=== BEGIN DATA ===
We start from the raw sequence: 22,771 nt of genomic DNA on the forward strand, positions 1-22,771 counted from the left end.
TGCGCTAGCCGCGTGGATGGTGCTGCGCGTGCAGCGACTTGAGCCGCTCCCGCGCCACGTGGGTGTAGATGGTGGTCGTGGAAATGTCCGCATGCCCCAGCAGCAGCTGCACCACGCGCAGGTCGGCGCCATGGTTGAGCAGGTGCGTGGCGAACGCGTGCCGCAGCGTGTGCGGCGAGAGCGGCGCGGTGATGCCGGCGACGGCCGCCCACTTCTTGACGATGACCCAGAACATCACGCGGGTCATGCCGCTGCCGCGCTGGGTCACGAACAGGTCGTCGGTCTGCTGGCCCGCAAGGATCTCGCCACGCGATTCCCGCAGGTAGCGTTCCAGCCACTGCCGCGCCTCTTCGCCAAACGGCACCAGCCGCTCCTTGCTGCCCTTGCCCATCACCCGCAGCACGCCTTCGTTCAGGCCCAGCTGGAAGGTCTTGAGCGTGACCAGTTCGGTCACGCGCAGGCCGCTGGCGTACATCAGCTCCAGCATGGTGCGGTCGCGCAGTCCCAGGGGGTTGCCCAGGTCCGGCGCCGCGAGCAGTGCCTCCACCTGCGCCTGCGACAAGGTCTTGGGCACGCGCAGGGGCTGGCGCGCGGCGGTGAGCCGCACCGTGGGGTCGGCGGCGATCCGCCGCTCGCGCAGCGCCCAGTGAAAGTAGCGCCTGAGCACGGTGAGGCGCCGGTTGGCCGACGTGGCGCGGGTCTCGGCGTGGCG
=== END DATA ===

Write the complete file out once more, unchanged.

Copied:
We start from the raw sequence: 22,771 nt of genomic DNA on the forward strand, positions 1-22,771 counted from the left end.
TGCGCTAGCCGCGTGGATGGTGCTGCGCGTGCAGCGACTTGAGCCGCTCCCGCGCCACGTGGGTGTAGATGGTGGTCGTGGAAATGTCCGCATGCCCCAGCAGCAGCTGCACCACGCGCAGGTCGGCGCCATGGTTGAGCAGGTGCGTGGCGAACGCGTGCCGCAGCGTGTGCGGCGAGAGCGGCGCGGTGATGCCGGCGACGGCCGCCCACTTCTTGACGATGACCCAGAACATCACGCGGGTCATGCCGCTGCCGCGCTGGGTCACGAACAGGTCGTCGGTCTGCTGGCCCGCAAGGATCTCGCCACGCGATTCCCGCAGGTAGCGTTCCAGCCACTGCCGCGCCTCTTCGCCAAACGGCACCAGCCGCTCCTTGCTGCCCTTGCCCATCACCCGCAGCACGCCTTCGTTCAGGCCCAGCTGGAAGGTCTTGAGCGTGACCAGTTCGGTCACGCGCAGGCCGCTGGCGTACATCAGCTCCAGCATGGTGCGGTCGCGCAGTCCCAGGGGGTTGCCCAGGTCCGGCGCCGCGAGCAGTGCCTCCACCTGCGCCTGCGACAAGGTCTTGGGCACGCGCAGGGGCTGGCGCGCGGCGGTGAGCCGCACCGTGGGGTCGGCGGCGATCCGCCGCTCGCGCAGCGCCCAGTGAAAGTAGCGCCTGAGCACGGTGAGGCGCCGGTTGGCCGACGTGGCGCGGGTCTCGGCGTGGCG